Many of us have always operated under the assumption that when we adopt a business name and brand, much of our activities will be protected through use; if another company or entity tries to infringe upon our markings, we would stand as victors due to avid use through advertising and the like.
A recent legal case sheds some light on our assumptions, and tells us that there is some error in our thinking.
Yes, just because you may be advertising your business and brand before getting a federal service or trademark, you are legally not protected under the commerce clause.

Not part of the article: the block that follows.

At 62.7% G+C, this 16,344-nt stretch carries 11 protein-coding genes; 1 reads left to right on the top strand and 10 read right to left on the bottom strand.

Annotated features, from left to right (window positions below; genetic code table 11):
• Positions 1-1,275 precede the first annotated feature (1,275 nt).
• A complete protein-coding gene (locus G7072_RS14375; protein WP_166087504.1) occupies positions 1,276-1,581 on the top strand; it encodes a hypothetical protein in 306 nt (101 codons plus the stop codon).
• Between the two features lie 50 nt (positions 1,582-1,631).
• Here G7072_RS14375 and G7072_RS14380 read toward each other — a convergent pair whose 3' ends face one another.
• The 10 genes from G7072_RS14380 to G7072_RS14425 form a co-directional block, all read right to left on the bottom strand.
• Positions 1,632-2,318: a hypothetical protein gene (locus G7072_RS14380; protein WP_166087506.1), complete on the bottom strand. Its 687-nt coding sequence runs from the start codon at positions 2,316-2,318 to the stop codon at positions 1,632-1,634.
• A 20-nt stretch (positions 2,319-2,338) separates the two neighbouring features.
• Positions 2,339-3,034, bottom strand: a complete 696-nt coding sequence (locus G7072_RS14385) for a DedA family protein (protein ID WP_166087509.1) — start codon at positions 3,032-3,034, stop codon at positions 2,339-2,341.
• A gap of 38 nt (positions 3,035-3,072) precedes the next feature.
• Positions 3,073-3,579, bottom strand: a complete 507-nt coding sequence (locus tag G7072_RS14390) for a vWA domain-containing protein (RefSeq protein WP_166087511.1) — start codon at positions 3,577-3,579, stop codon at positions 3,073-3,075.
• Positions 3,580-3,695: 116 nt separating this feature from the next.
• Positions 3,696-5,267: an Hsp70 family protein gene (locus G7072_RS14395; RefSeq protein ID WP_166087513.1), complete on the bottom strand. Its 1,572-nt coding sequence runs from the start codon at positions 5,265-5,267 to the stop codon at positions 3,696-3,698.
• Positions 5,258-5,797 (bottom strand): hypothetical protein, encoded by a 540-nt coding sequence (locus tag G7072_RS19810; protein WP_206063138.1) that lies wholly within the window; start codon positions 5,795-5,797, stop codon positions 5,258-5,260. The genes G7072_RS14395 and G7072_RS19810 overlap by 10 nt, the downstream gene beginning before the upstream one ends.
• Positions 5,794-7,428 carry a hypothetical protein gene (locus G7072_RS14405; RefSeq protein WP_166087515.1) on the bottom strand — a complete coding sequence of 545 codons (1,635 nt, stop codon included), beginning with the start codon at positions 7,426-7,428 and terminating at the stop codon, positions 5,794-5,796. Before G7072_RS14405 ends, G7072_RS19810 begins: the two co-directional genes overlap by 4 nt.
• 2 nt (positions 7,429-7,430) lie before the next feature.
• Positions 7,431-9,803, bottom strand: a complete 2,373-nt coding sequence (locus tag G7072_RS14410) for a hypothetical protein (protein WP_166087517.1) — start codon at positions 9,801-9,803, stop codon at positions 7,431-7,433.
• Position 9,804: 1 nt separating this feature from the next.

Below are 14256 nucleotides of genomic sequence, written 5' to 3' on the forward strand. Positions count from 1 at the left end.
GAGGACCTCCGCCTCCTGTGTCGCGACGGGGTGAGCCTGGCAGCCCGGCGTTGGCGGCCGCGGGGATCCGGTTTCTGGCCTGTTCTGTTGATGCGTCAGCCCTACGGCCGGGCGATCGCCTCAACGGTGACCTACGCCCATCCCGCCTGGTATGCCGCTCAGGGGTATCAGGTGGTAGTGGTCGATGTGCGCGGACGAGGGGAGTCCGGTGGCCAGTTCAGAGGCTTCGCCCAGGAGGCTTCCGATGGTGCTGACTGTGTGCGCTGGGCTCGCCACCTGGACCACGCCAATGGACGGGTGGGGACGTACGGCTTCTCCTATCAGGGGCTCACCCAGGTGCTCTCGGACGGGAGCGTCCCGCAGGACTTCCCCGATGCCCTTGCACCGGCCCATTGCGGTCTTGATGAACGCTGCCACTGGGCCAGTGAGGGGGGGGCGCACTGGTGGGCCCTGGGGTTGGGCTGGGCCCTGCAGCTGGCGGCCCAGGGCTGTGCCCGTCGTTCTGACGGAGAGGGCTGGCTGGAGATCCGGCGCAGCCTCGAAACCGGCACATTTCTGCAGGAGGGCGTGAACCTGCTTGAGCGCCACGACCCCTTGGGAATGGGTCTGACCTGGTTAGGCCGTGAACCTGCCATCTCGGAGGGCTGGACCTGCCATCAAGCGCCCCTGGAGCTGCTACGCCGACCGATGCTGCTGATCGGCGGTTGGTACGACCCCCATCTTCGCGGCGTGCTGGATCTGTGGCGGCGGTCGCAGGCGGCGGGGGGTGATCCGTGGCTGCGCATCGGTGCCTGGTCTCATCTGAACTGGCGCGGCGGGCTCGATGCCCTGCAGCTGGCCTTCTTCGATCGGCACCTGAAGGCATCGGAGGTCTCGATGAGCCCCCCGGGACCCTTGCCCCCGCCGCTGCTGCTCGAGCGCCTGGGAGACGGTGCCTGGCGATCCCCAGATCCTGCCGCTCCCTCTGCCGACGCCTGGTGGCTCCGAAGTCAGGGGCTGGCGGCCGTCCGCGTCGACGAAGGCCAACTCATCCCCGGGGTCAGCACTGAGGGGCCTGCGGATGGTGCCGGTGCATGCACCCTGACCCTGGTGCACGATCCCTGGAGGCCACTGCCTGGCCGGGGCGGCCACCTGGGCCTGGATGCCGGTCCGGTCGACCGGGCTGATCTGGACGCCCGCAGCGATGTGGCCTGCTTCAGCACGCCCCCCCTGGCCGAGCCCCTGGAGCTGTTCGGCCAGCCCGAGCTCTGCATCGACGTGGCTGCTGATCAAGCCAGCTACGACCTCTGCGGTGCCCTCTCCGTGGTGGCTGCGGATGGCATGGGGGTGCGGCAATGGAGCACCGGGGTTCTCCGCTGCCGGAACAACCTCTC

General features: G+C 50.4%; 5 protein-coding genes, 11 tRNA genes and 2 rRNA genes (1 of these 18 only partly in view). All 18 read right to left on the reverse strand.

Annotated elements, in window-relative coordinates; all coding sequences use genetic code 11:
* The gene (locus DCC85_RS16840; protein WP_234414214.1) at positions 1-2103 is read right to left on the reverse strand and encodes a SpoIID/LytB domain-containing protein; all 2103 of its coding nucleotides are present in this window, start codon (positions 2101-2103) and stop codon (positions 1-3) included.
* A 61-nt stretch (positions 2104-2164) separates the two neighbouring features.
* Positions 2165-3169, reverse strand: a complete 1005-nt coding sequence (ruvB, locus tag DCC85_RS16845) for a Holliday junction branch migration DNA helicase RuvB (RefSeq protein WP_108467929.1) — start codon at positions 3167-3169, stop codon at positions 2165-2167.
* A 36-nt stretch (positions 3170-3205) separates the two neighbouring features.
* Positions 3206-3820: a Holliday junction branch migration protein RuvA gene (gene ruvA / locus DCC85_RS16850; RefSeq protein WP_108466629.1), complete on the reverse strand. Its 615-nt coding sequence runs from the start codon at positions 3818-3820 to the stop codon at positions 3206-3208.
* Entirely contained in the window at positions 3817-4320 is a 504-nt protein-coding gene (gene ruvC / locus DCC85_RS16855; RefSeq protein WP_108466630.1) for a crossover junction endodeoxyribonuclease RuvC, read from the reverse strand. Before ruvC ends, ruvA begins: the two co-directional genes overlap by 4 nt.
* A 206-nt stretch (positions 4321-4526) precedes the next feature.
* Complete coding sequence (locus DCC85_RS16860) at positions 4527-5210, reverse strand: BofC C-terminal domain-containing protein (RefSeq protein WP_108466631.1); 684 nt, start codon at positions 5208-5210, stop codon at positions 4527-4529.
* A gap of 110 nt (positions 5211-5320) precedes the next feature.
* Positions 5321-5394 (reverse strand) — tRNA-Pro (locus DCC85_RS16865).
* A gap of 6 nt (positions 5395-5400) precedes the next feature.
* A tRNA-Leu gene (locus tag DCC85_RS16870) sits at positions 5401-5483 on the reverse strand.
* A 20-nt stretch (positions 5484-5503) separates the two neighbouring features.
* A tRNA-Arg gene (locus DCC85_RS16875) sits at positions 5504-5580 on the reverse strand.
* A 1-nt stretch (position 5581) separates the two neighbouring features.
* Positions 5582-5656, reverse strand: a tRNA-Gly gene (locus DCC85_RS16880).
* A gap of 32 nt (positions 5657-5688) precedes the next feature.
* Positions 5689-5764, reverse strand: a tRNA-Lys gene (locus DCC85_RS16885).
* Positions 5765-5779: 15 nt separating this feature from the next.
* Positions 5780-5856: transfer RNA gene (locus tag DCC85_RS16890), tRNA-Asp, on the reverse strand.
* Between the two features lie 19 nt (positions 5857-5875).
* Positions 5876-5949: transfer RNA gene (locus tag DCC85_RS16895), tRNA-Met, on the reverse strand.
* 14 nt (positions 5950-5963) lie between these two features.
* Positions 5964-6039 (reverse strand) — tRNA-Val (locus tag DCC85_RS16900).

Why, you ask?
Because in the legalese sense, no commerce has occurred unless a transaction has happened. Yes, in order to have protection under the clause, not only must you prove that you have used the brand name or mark before the other party, but you must also prove that you have actually sold something while operating under the sought-after identity.
Interesting, yet frustrating.
We would like to think that advertising is the beginning of the transaction, but the law rules.
Dwayne W. Waite Jr. is partner and principal at JDW: The Charlotte Agency, a marketing and advertising shop in Charlotte, NC. He enjoys consumer behavior, economics, and football.
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